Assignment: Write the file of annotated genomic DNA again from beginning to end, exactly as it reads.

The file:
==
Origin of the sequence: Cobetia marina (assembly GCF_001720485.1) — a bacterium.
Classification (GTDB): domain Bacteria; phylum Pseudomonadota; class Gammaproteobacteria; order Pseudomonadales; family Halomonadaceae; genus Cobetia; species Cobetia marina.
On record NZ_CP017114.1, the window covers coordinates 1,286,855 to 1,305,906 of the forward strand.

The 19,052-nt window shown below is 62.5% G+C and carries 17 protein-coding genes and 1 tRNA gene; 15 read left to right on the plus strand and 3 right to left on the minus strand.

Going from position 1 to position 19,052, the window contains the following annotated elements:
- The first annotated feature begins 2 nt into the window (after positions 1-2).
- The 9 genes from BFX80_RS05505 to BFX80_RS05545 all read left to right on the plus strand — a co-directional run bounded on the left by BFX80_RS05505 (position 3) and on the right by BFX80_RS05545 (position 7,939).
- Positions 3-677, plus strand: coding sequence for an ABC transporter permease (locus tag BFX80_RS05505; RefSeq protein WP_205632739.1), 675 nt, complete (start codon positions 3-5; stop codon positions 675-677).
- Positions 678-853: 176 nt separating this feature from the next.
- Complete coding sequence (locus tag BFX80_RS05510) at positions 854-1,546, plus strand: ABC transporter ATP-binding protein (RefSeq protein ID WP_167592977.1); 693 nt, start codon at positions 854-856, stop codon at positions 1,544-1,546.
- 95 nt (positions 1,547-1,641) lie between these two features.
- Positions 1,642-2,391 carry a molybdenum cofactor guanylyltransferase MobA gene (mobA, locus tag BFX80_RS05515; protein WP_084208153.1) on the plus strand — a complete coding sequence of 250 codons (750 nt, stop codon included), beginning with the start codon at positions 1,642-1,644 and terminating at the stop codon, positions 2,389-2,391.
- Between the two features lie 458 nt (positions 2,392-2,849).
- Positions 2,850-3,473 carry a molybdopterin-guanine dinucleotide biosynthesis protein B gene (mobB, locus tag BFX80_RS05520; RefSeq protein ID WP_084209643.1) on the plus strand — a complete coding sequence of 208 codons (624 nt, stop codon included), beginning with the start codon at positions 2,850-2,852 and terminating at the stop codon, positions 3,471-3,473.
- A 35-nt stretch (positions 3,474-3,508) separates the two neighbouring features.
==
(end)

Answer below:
Origin of the sequence: Cobetia marina (assembly GCF_001720485.1) — a bacterium.
Classification (GTDB): domain Bacteria; phylum Pseudomonadota; class Gammaproteobacteria; order Pseudomonadales; family Halomonadaceae; genus Cobetia; species Cobetia marina.
On record NZ_CP017114.1, the window covers coordinates 1,286,855 to 1,305,906 of the forward strand.

The 19,052-nt window shown below is 62.5% G+C and carries 17 protein-coding genes and 1 tRNA gene; 15 read left to right on the plus strand and 3 right to left on the minus strand.

Going from position 1 to position 19,052, the window contains the following annotated elements:
- The first annotated feature begins 2 nt into the window (after positions 1-2).
- The 9 genes from BFX80_RS05505 to BFX80_RS05545 all read left to right on the plus strand — a co-directional run bounded on the left by BFX80_RS05505 (position 3) and on the right by BFX80_RS05545 (position 7,939).
- Positions 3-677, plus strand: coding sequence for an ABC transporter permease (locus tag BFX80_RS05505; RefSeq protein WP_205632739.1), 675 nt, complete (start codon positions 3-5; stop codon positions 675-677).
- Positions 678-853: 176 nt separating this feature from the next.
- Complete coding sequence (locus tag BFX80_RS05510) at positions 854-1,546, plus strand: ABC transporter ATP-binding protein (RefSeq protein ID WP_167592977.1); 693 nt, start codon at positions 854-856, stop codon at positions 1,544-1,546.
- 95 nt (positions 1,547-1,641) lie between these two features.
- Positions 1,642-2,391 carry a molybdenum cofactor guanylyltransferase MobA gene (mobA, locus tag BFX80_RS05515; protein WP_084208153.1) on the plus strand — a complete coding sequence of 250 codons (750 nt, stop codon included), beginning with the start codon at positions 1,642-1,644 and terminating at the stop codon, positions 2,389-2,391.
- Between the two features lie 458 nt (positions 2,392-2,849).
- Positions 2,850-3,473 carry a molybdopterin-guanine dinucleotide biosynthesis protein B gene (mobB, locus tag BFX80_RS05520; RefSeq protein ID WP_084209643.1) on the plus strand — a complete coding sequence of 208 codons (624 nt, stop codon included), beginning with the start codon at positions 2,850-2,852 and terminating at the stop codon, positions 3,471-3,473.
- A 35-nt stretch (positions 3,474-3,508) separates the two neighbouring features.